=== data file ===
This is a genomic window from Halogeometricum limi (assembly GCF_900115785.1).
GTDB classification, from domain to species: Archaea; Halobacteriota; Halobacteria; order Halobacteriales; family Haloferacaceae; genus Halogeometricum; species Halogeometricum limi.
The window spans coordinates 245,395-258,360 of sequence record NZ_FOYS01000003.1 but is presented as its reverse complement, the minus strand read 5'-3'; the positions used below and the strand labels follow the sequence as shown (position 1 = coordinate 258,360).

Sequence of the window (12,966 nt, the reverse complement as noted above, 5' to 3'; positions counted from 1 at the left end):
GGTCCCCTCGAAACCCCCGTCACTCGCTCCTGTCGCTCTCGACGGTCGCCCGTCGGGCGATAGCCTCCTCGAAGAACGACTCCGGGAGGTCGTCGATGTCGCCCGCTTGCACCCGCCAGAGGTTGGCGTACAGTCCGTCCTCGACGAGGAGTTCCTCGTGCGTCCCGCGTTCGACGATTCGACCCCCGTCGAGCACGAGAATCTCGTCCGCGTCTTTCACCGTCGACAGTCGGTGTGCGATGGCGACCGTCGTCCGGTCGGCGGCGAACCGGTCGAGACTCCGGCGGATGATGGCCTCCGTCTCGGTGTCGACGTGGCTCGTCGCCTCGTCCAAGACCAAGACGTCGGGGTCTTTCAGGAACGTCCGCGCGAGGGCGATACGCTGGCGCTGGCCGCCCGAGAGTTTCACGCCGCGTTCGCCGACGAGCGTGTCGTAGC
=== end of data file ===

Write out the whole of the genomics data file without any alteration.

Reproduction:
This is a genomic window from Halogeometricum limi (assembly GCF_900115785.1).
GTDB classification, from domain to species: Archaea; Halobacteriota; Halobacteria; order Halobacteriales; family Haloferacaceae; genus Halogeometricum; species Halogeometricum limi.
The window spans coordinates 245,395-258,360 of sequence record NZ_FOYS01000003.1 but is presented as its reverse complement, the minus strand read 5'-3'; the positions used below and the strand labels follow the sequence as shown (position 1 = coordinate 258,360).

Sequence of the window (12,966 nt, the reverse complement as noted above, 5' to 3'; positions counted from 1 at the left end):
GGTCCCCTCGAAACCCCCGTCACTCGCTCCTGTCGCTCTCGACGGTCGCCCGTCGGGCGATAGCCTCCTCGAAGAACGACTCCGGGAGGTCGTCGATGTCGCCCGCTTGCACCCGCCAGAGGTTGGCGTACAGTCCGTCCTCGACGAGGAGTTCCTCGTGCGTCCCGCGTTCGACGATTCGACCCCCGTCGAGCACGAGAATCTCGTCCGCGTCTTTCACCGTCGACAGTCGGTGTGCGATGGCGACCGTCGTCCGGTCGGCGGCGAACCGGTCGAGACTCCGGCGGATGATGGCCTCCGTCTCGGTGTCGACGTGGCTCGTCGCCTCGTCCAAGACCAAGACGTCGGGGTCTTTCAGGAACGTCCGCGCGAGGGCGATACGCTGGCGCTGGCCGCCCGAGAGTTTCACGCCGCGTTCGCCGACGAGCGTGTCGTAGC